For her part, Minister Taubira rightly reminded the audience that ‘decent institutions humiliate no one.’ However, especially in the current psychological climate, it would be a considerable, if inconvenient stretch to suggest that the institutions committed to addressing threats of terror in the world have themselves achieved this high benchmark.

While countering their values of ‘brutality,’ as the UK and others frequently ascribe to ISIS and Boko Haram, we need to do more than identify and address the ‘loneliness,’ ‘social isolation,’ and other factors that we seem to have concluded are the primary pathways to extremist ideology. Other, less comforting pathways are tethered to our own, long, collective history of inflicting humiliation and economic subjugation on one another, a history that we are thankfully doing much to address, but not yet in full measure.  We still make (and sell) too many weapons, pollute large swaths of our oceans and waterways, ignore the rights of the disabled and other marginalized persons, and persist in economic policies that, as Romania’s Amb. Miculescu, Chair of the recently concluded Commission on Social Development noted, are addicted to ‘growth models’ that compromise efforts to address poverty, climate health, inequality, discrimination and other persistent social ills.  Few of these global threats, if any, can be neatly packaged and then dropped off at the doors of the terrorists.

Nothing justifies the brutalities of Boko Haram and other groups.  Nothing.  We don’t have to change much in ourselves to fully acknowledge that reality.  We might, however, need to change a bit further in order to find a sustainable solution to the fear and carnage that such brutalities engender.

In the end, it might not be too much more complicated than adopting a somewhat sophisticated application of two the west’s most enduring value formulations—“doing unto others as we would have them do unto us,” and “to whom much is given, much is expected.” The focus here, of course, is on the doing, not on the branding.   It’s about specific commitments to build the kind of world that terror cannot easily undermine, a world in which there are more winners, less hypocrisy, less bitterness. During the Feb. 10 discussion, Malaysia suggested that terrorism, like climate change, affects us all.  We might add that much like climate change, the roots of terror are inclusive of many factors and agents, certainly more inclusive than a collection of bad guys with black hoods, sharp knives and stolen mortar canons.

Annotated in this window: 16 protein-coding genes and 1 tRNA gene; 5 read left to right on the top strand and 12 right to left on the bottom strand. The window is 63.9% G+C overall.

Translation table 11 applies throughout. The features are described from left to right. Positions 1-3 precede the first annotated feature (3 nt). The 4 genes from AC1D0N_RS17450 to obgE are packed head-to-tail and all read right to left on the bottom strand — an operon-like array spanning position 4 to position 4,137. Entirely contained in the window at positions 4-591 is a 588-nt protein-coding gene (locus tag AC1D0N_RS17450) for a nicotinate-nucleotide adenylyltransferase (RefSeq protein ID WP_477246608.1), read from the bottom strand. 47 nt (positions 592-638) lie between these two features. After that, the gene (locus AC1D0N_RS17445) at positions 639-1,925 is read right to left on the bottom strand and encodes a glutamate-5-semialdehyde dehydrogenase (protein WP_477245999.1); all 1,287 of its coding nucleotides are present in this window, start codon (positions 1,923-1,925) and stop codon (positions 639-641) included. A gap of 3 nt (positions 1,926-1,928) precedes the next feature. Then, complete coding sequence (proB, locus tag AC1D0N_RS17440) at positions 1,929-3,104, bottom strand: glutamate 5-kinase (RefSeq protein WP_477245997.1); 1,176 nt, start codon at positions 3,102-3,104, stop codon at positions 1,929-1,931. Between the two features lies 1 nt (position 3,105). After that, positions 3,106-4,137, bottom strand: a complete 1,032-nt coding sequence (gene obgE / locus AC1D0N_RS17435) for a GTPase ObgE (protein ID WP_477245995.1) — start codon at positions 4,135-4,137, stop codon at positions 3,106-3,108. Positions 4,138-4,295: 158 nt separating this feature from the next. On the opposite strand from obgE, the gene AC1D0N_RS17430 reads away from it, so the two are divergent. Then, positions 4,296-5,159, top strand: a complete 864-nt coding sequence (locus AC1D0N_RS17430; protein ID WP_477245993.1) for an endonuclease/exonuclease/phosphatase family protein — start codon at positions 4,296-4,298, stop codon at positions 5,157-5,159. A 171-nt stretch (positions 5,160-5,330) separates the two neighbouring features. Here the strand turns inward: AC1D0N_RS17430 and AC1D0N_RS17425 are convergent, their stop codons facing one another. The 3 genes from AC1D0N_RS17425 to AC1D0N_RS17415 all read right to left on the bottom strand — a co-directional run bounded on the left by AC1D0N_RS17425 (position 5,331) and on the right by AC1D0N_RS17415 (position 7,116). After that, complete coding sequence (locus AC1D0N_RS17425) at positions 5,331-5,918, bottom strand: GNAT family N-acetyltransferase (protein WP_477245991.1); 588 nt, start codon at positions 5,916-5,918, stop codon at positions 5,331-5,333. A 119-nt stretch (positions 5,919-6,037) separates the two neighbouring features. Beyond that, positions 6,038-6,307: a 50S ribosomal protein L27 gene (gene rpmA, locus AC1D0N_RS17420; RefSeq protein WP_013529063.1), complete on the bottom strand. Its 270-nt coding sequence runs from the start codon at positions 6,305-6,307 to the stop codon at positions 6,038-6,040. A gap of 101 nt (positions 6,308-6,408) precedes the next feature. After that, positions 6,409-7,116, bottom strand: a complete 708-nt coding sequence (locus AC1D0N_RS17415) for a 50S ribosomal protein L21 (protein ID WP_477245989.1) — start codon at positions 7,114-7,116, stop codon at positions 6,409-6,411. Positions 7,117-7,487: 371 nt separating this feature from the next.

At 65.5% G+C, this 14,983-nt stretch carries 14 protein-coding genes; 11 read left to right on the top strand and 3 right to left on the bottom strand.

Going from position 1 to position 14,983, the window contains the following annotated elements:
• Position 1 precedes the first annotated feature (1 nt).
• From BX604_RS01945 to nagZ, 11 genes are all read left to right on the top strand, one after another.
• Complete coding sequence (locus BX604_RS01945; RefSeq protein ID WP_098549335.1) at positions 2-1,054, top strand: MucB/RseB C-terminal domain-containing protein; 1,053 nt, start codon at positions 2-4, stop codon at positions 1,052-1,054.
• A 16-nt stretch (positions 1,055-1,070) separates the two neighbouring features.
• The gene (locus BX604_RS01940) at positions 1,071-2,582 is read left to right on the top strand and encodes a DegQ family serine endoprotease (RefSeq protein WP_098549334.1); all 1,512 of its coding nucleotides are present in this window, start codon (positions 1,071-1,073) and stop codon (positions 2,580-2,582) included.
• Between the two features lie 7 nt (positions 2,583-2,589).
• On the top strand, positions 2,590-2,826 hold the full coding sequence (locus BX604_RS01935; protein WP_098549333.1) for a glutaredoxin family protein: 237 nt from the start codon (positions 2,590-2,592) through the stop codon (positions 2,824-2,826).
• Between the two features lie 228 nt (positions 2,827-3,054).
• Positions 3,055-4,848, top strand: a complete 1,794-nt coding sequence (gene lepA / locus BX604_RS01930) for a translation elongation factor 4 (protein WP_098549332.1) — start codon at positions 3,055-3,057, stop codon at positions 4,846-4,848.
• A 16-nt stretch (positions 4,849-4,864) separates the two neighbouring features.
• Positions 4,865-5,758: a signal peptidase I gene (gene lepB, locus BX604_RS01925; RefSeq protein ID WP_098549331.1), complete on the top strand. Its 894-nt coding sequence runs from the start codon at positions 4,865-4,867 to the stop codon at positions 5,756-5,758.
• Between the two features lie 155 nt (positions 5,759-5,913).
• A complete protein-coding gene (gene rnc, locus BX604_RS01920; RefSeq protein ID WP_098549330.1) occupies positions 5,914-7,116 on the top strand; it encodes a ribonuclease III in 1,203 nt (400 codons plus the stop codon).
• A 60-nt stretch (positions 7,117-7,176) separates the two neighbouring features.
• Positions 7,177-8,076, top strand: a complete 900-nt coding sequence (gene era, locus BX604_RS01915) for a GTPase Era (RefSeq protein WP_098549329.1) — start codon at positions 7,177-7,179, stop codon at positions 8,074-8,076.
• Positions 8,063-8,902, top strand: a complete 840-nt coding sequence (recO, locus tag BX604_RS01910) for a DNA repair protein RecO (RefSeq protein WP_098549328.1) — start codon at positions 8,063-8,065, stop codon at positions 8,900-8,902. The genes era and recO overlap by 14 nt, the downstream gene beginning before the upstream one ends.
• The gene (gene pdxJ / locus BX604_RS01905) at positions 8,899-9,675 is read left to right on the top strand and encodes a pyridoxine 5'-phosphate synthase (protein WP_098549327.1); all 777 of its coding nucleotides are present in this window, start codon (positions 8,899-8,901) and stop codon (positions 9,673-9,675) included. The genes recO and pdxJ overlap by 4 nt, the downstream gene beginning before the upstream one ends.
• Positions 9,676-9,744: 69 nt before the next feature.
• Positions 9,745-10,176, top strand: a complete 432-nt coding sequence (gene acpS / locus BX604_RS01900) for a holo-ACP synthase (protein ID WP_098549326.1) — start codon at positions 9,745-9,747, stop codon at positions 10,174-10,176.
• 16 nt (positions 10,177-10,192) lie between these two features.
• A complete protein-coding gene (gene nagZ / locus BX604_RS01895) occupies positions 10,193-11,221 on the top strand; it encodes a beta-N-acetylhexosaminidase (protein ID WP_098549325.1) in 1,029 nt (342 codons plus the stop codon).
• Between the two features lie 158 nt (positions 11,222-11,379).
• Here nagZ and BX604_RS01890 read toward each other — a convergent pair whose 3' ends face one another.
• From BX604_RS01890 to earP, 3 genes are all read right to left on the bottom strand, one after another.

On Feb. 12, the Security Council passed resolution 2199 that increases pressure needed to dry up terrorist sources of funds.  This is a welcome step, but as the Council itself recognizes, it is well short of that elusive, final resolution of the terror challenge. Indeed, DSG Eliasson reminded us that there likely is no “universal solution” to terror threats. He urged diplomats working on such threats to commit to practice both cooperation and attention to context. Indeed, Lithuania’s Amb. Murmokaité and colleagues recently embarked on what was hopefully a context-refreshing trip to Niger and Mali. Such visits can only help craft policies that effectively address both threats of terror and the vast and growing social voids left in their wake.